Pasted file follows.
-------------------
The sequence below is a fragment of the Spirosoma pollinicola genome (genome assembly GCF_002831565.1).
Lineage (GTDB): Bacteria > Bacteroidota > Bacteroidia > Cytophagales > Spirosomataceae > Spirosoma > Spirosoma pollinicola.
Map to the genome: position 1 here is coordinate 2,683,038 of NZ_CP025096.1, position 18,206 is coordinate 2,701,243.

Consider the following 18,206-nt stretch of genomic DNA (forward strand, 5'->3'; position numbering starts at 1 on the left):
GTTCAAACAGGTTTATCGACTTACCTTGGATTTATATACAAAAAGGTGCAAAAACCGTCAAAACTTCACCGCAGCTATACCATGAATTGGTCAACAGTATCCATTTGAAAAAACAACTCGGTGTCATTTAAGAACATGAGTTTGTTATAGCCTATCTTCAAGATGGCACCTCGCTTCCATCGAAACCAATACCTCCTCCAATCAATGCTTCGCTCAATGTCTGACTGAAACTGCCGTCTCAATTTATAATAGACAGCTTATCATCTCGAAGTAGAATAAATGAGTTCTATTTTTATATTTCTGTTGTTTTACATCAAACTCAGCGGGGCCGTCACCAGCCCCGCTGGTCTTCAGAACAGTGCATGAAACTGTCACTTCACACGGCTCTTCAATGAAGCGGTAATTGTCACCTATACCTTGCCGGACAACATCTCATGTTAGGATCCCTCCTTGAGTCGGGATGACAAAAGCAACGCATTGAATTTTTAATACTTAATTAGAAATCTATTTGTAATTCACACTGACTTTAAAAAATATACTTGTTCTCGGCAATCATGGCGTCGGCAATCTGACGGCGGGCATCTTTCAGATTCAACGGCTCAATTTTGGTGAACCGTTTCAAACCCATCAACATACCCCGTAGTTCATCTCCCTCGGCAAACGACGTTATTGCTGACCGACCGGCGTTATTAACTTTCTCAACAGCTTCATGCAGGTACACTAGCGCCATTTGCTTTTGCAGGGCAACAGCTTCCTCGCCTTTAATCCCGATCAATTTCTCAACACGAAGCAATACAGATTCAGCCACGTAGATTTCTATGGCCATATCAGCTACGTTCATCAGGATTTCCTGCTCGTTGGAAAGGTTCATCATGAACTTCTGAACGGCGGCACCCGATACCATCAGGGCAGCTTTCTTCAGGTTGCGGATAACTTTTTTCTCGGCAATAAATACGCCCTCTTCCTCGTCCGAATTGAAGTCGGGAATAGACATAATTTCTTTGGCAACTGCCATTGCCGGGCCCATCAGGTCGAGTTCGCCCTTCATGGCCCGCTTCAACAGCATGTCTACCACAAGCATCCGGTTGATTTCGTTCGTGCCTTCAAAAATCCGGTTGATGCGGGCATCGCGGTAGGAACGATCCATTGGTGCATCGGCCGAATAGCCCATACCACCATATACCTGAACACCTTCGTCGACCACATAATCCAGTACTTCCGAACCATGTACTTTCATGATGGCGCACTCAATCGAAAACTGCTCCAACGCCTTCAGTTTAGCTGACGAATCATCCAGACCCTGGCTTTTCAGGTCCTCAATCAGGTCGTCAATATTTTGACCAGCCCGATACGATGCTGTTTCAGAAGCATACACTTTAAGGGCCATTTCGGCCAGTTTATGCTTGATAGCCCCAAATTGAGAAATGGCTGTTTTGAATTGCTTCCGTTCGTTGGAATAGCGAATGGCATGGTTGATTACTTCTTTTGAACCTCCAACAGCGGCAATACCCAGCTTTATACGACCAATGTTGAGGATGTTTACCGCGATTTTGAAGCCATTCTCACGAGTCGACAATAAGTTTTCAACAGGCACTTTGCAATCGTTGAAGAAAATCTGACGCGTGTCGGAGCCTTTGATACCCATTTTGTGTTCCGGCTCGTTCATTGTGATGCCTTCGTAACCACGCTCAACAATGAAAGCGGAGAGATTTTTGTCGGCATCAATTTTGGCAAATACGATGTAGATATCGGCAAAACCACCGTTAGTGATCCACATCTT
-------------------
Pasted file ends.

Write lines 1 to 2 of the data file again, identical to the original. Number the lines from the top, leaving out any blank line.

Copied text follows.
The sequence below is a fragment of the Spirosoma pollinicola genome (genome assembly GCF_002831565.1).
Lineage (GTDB): Bacteria > Bacteroidota > Bacteroidia > Cytophagales > Spirosomataceae > Spirosoma > Spirosoma pollinicola.